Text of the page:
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Mortgage Lending to Minority Borrowers - 10/9/14

It’s been several years since the U.S. housing market collapsed, and yet that collapse continues to shape many aspects of economic life.  Take for instance the share of mortgage lending to minority borrowers – according to recently released federal data, the share of lending to minority borrowers fell to at least a 14-year low last year.  Specifically, the share of mortgage lending to African-Americans for home purchases slipped to 4.8 percent in 2013 from 5.1 percent in 2012 according to data collected under the Home Mortgage Disclosure Act. 

African-Americans represent 13 percent of U.S. population.  As reported by Bloomberg, the share of mortgages allocated to African-Americans reached a high of 8.7 percent in 2006, just before the housing market tumbled.  Hispanics, who make up about 17 percent of the U.S. population, saw their mortgage share slip to 7.3 percent in 2013, down from a high approaching 12 percent in 2006.

By contrast, whites, whose proportion of the population is falling, are collectively experiencing an increase in mortgage share, last year rising above 70%.  Minorities tend to have lower savings and credit scores than whites, and have accordingly been hit hardest during a time when lenders tend to be providing mortgages to only the strongest borrowers.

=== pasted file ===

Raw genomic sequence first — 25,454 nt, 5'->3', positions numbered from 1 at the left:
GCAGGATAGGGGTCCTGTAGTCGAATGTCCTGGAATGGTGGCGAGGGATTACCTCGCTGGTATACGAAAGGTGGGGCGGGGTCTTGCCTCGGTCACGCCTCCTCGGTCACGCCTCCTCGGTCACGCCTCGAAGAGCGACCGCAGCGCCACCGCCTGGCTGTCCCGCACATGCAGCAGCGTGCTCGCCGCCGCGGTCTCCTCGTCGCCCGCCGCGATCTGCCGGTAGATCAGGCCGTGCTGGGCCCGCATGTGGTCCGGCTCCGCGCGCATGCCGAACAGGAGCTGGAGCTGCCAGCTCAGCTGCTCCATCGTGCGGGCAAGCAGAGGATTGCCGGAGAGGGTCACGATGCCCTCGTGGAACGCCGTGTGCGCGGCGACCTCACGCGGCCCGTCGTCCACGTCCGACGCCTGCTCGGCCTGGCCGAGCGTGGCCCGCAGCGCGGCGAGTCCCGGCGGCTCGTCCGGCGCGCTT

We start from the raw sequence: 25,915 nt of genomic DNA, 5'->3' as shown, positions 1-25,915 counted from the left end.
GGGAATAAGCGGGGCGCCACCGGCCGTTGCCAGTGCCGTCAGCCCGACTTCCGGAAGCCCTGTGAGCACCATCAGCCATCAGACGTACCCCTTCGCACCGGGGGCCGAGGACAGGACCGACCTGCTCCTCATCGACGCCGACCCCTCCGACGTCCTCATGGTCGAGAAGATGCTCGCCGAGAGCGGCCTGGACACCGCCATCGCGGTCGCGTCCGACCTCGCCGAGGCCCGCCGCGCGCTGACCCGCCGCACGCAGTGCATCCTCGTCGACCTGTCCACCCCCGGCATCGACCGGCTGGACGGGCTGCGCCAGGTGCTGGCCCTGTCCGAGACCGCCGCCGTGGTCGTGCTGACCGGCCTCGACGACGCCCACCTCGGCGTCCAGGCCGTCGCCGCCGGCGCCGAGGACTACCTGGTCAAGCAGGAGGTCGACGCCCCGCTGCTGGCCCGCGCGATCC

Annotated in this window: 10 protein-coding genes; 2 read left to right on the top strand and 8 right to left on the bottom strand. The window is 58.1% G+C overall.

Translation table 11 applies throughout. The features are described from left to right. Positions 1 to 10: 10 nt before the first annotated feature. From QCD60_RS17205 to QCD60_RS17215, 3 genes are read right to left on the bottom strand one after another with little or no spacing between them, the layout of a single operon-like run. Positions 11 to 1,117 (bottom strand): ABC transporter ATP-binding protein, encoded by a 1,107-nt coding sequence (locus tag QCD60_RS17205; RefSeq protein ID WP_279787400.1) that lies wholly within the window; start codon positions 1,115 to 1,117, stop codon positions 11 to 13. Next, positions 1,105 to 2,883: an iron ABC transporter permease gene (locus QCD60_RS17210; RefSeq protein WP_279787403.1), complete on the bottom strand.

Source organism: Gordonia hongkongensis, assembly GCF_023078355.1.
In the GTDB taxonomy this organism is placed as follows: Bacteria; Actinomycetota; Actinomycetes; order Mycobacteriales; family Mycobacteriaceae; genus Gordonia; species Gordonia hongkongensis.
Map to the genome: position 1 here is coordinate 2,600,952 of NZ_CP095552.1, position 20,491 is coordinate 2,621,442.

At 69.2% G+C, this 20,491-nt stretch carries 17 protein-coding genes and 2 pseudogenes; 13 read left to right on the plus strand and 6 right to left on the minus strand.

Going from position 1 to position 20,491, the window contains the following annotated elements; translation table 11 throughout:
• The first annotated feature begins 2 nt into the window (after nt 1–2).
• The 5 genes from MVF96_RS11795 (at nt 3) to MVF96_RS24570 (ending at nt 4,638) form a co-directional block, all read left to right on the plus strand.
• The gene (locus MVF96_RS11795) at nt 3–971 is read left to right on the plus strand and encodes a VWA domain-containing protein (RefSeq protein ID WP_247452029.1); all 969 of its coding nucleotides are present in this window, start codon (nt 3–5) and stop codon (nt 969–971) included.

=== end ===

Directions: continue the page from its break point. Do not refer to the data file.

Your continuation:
Anirban Basu, Chariman Chief Executive Officer of Sage Policy Group (SPG), is one of the Mid-Atlantic region's leading economic consultants. Prior to founding SPG he was Chairman and CEO of Optimal Solutions Group, a company he co-founded and which continues to operate. Anirban has also served as Director of Applied Economics and Senior Economist for RESI, where he used his extensive knowledge of the Mid-Atlantic region to support numerous clients in their strategic decision-making processes. Clients have included the Maryland Department of Transportation, St. Paul Companies, Baltimore Symphony Orchestra Players Committee and the Martin O'Malley mayoral campaign.